We were not given the opportunity to see Yeshua with our eyes before choosing to take his Name on us. We had to choose him sight unseen. Vv.6&9 show us that once we are set apart unto Y’hovah, we are NOT to go back to the ways we lived before. We have been set-apart unto him and we need to act like it.
Wherefore, my beloved, as ye have always obeyed, not as in my presence only, but now much more in my absence, work out your own salvation with fear and trembling. (Philippians 2:12)
You claim to be a believer, so act like one – obey Y’hovah. Rivkah did.
Avraham proved his absolute trust in Y’hovah in vv.7-9, when he told the servant that the messenger of Y’hovah would go before him to prepare the way so that the mission would produce the desired fruit. He as much as tells the servant that the girl he is sent for will accept Yitzhak sight unseen and word unheard. She will accept him as her husband having only heard OF him from the servant, as chol Yisrael will accept Moshiach having only heard OF him from the Ruach haKodesh. Q&C
Vv.10-28 – The servant took 10 camels (does this suggest the pagan nation of Israel’s 10 northern tribes?) in a caravan to the east (Assyria?) carrying victuals for the trip and the Bride price (to buy her out of the world system). The servant was traveling in the wide world, so he did not go alone. There were all kinds of marauders to defend against, and they would have been less likely to attack a well-armed group of this size. When Yeshua was a boy, the Parthian Magi came by caravan also and for the same reason.
The servant got to the city, providentially, when it was time for the women to come and draw water from the well. He sent up a quick prayer to Y’hovah Eloha of Avraham to give him good success right away. He laid out the conditions that would signify to him a great woman of Elohim – one whose character was like Avraham’s, one who is selfless in her service to Elohim. The servant was going to ask the girl to whom the Ruach led him for water for himself. If she offered to draw for all his camels, as well, that would be her.
I love the way Y’hovah worked. Before the servant had spoken the prayer, the words still ‘dangling on the lips of his heart’, Rivkah came and drew water. The servant asked for a drink of water and she gave him some. Then she said, “Let me also draw for your camels until they are finished drinking.” I can only imagine how much water a camel can drink after a long trip across a desert wilderness, but she had just offered to draw enough for 10 of them. I’ve seen a horse drink 4 gallons of water in less than a minute. This was a selfless act of kindness for the old man before her. ONE camel can drink (according to Wiki) 26-40 US gallons of water at a time. Rivkah OFFERED to draw from 260-400 gallons of water for the camels. That’s a LOT of work to perform for an old man she’d never seen before.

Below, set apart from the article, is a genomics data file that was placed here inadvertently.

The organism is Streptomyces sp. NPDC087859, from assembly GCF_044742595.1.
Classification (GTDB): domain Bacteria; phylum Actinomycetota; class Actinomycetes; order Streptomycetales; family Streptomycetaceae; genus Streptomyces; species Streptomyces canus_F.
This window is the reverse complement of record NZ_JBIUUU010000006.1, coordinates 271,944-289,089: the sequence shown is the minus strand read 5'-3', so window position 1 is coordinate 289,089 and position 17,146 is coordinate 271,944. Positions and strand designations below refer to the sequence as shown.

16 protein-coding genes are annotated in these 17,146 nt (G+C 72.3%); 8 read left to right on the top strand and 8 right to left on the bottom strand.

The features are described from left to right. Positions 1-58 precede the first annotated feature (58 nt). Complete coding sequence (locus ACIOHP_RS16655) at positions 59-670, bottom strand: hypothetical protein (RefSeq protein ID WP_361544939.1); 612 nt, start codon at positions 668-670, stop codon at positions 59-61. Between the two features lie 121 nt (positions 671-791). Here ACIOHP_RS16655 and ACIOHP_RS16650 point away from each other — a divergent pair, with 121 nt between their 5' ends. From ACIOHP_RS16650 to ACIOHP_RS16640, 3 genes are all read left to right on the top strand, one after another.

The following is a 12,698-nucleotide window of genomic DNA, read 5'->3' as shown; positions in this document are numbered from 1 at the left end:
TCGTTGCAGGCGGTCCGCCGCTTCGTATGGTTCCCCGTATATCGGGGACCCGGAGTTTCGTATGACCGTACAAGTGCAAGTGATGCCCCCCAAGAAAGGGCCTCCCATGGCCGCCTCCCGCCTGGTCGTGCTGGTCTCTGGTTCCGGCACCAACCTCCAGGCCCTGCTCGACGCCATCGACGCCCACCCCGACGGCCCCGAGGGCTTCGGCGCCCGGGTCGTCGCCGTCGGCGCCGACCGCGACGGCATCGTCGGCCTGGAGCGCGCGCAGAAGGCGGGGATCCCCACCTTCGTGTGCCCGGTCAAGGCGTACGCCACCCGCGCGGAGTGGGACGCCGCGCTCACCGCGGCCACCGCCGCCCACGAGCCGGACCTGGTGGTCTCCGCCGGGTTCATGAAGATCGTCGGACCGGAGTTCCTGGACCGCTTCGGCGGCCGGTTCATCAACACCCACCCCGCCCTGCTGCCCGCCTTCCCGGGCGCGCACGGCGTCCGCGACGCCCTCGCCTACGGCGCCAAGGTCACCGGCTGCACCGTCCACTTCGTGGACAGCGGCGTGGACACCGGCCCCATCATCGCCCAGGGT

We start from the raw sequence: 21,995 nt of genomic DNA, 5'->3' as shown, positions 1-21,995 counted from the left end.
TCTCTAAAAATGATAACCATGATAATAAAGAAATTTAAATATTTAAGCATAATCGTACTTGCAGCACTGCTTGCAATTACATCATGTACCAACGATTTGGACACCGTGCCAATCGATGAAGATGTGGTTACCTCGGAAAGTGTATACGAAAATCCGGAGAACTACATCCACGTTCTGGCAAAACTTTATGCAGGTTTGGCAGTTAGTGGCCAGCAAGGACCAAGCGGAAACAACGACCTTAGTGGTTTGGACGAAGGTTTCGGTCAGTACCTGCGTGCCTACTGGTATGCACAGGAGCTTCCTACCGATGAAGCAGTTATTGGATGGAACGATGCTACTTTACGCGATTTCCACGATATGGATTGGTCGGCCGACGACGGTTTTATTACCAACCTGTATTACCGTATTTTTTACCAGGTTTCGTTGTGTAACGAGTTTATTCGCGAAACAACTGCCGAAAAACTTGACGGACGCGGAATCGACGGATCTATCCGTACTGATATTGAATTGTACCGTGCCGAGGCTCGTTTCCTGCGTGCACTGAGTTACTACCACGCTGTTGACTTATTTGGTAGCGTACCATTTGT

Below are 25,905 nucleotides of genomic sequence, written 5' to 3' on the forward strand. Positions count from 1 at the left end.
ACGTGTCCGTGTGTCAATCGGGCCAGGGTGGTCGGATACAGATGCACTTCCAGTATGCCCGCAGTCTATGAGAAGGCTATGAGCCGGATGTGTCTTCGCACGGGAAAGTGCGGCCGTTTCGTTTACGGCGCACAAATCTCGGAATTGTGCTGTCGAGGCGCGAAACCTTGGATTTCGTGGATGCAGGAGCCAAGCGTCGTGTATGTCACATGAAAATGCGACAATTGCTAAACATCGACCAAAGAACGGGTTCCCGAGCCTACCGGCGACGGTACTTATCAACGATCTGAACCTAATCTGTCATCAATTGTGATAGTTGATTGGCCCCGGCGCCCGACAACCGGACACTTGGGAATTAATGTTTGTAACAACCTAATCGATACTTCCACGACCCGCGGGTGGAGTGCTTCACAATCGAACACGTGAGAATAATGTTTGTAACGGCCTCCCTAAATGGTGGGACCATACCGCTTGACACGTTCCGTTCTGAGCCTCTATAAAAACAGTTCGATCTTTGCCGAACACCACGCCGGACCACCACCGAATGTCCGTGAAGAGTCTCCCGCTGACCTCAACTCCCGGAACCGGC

The servant did not tell her his business. But that doesn’t mean he didn’t start telling her about his master and his son. The Ruach witnesses to us for as long as it takes to get our attention before he presents us with our choice to either accept our Moshiach’s name or not. He gives us natural gifts when we show we are willing to listen, as the servant gave gifts to Rivkah. The 2 bracelets, weighing 10 shekels represent the commandments on 2 tables (according to the rabbis, and I don’t see anything wrong with that analogy – Torah was in effect long before it was codified and written in stone at Sinai). Her acceptance of the earring and the bracelets represents our acceptance of the covenant. He asked her who her father was and if there was room for his caravan to spend the night at his home. When she told him her father was Bethuel and that they had plenty of room, he bowed his head and worshipped Y’hovah for his more than immediate answer to his prayer.
Can you imagine having a prayer answered so quickly and so specifically as this? If you were one of those who prayed for ME in my tree-felling incident, then you DO know about it. When a man has his skull crushed by a tree and his neck and back broken in 7 places, some ribs broken and numerous contusions, whom the doctors are very sure should not have lived more than a few minutes after the attack, but who never lost consciousness (though memory is erased for 3 ½ days), talked with numerous people on the trip to the hospital and at the hospital – and that lucidly, and who had no spinal impairment or lasting ill effects, it cannot be rationally explained EXCEPT that there IS a Master in Heaven who looks out for dumb animals and men who do foolish things, and that he does so for the purpose of getting glory to himself and building the faith and trust his people have in him. Remember this, you who prayed for me to be made well. You were answered by the same Y’hovah who answered the servant, and in EXACTLY the same manner – before the words came off of your tongues. You, of ALL people, have no excuse to not trust him. Q&C
VV.29-60 – Lavan means ‘white’, perhaps referring to the appearance of leprous skin. Lavan was a guy who was out for himself. He saw the earring and bracelets his sister came home with and went to see if he could get a gift, too. I doubt that he even stuck around the house long enough to hear that the servant was from Avraham. He offers to house the servant and his camels, even invoking Y’hovah’s name. The servant wasn’t anyone’s fool, so I doubt that he was taken in by Lavan’s ‘generous’ act. I know the way Lavan will treat Ya’acov, so I know his character, and I think the servant could see the lust in his eyes for valuables, as well. Lavan treated the servant the way one should treat a guest in a middle-eastern home, providing food and washing the feet of the servant and all the men who he brought with him, as well. Remember the incident when the harlot washed Yeshua’s feet with her own tears and dried them with her hair, and how Yeshua rebuked the rich man whose house he was in because he had not offered to wash his feet himself? At least Lavan hadn’t gotten to that level of self-importance – yet.